Westminster Synagogue

Westminster Synagogue
Basic information
Location Kent House, Rutland Gardens, Knightsbridge, London SW7 1BX
 United Kingdom
Affiliation Independent Progressive Judaism
Status Active
Leadership Rabbi Thomas Salamon
Website www.westminstersynagogue.org

The Westminster Synagogue is a non-affiliated[1] Jewish Reform synagogue and congregation near Hyde Park, London. It is located in Kent House, a restored[2] Victorian town house in Knightsbridge. The building, which dates from the late 1800s, also houses the Czech Memorial Scrolls Centre.


The congregation was founded in 1957 by Rabbi Harold Reinhart, who resigned from his position as Senior Minister of the West London Synagogue and, accompanied by 80 former members of that synagogue, established the New London Synagogue.[3] Shortly afterwards it was renamed Westminster Synagogue.[3]

The congregation's earliest services were held at Caxton Hall,[1] Westminster, from whose location the Synagogue derives its name. In 1960 the congregation acquired Kent House opposite Hyde Park in Knightsbridge. The building provided room for a synagogue, accommodation for congregational activities and a flat for the rabbi.[3]

Westminster Synagogue has, in religious terms, remained largely in tune with the Reform movement in Britain. Although not affiliated to the Movement for Reform Judaism, Westminster Synagogue is served by the Movement's Bet Din and has links with the West London Synagogue's burial facilities. The congregation does not have a system of seat rentals and aims to give equality to all members. Women play a full part in congregational life.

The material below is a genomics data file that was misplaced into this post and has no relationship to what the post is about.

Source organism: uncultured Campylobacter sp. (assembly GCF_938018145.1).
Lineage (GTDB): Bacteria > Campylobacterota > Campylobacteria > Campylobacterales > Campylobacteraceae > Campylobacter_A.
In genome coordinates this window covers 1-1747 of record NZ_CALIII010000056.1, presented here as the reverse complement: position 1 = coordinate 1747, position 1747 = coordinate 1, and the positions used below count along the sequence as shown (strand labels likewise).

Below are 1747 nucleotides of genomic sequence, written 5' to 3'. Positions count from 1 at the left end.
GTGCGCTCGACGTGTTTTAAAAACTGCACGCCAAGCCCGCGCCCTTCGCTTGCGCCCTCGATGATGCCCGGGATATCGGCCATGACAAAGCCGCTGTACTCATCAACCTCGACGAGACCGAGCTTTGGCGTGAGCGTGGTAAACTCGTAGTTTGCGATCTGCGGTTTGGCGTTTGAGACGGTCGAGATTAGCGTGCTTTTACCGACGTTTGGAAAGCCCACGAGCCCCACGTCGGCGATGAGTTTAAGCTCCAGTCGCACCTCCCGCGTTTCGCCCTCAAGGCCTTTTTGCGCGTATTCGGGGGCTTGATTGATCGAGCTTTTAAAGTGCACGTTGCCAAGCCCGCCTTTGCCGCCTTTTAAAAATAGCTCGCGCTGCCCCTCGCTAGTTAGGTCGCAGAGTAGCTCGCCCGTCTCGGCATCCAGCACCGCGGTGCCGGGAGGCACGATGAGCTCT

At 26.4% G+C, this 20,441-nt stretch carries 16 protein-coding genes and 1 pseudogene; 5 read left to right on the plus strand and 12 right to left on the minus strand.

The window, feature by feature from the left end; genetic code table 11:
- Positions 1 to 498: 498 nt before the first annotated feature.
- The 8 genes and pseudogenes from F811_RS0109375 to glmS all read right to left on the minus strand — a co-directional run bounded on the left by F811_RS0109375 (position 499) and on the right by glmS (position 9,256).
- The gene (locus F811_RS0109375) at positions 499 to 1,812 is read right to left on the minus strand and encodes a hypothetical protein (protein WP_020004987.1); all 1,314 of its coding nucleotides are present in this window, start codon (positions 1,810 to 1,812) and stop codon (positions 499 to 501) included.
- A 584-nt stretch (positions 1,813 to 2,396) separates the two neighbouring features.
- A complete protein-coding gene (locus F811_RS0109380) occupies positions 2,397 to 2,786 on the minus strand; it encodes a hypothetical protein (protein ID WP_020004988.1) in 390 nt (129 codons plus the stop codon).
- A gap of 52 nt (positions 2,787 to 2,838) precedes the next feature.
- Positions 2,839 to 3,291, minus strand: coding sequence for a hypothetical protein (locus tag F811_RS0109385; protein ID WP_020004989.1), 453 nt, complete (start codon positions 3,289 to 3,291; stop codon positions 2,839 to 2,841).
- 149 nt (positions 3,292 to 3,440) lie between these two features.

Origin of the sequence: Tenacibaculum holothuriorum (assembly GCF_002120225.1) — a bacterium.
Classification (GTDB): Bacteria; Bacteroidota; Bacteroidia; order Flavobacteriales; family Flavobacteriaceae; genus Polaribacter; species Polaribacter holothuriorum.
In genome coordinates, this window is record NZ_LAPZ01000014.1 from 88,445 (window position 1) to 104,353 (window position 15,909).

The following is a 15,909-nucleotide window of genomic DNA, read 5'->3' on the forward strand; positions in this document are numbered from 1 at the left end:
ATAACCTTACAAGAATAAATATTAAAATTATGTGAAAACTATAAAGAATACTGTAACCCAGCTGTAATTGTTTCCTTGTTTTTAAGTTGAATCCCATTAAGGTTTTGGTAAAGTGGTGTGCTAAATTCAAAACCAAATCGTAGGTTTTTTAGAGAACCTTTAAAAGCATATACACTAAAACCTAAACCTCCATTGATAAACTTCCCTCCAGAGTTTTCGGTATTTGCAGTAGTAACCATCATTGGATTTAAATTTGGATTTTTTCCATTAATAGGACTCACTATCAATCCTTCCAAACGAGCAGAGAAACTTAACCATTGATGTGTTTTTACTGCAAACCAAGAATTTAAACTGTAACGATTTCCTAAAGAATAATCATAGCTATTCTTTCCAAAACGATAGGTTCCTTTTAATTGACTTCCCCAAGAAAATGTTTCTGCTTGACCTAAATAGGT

Rabbi Reinhart died in 1969 and was succeeded by Rabbi Chaim Stern. Rabbi Stern's tenure was brief and he was succeeded by Rabbi Albert Friedlander in 1971.[3] Rabbi Friedlander, who retired in 1997, combined his ministry for some years with his post as Director of Rabbinical Studies at the Leo Baeck College.[3]

The current rabbi of the community, Rabbi Thomas Salamon, succeeded in 1997. He has previously served as Associate Rabbi at West London Synagogue (1972–1975). In 2014, Rabbi Salamon was awarded a doctorate from the University of Budapest in 2014.

Memorial Scrolls Trust

Westminster Synagogue has been closely involved with the Memorial Scrolls Trust, which holds and cares for a collection of scrolls collected from Jewish communities in Bohemia and Moravia during the Second World War by the Jewish Museum of Prague. This collection was acquired by Westminster Synagogue in 1964. A small museum in Kent House displays the work of the Trust and tells the history of the scrolls. It is open to the public on Tuesdays and Thursdays 10 am to 4 pm (excluding Jewish & public holidays). For further information about the Trust, a comprehensive website is available. [3][4]

See also


  1. 1 2 "Westminster Synagogue". JCR-UK. 29 November 2011. Retrieved 11 December 2012.
  2. "Kent House, Knightsbridge". Kent House, Knightsbridge. Retrieved 11 December 2012.
  3. 1 2 3 4 5 6 "Access to Archives: Westminster Synagogue". The National Archives (UK). Retrieved 11 December 2012.
  4. Leo Barnard (2008). "The Czech Memorial Scrolls". Jewish Virtual Library. Retrieved 11 December 2012.

Coordinates: 51°30′05″N 0°10′00″W / 51.5013°N 0.1666°W / 51.5013; -0.1666

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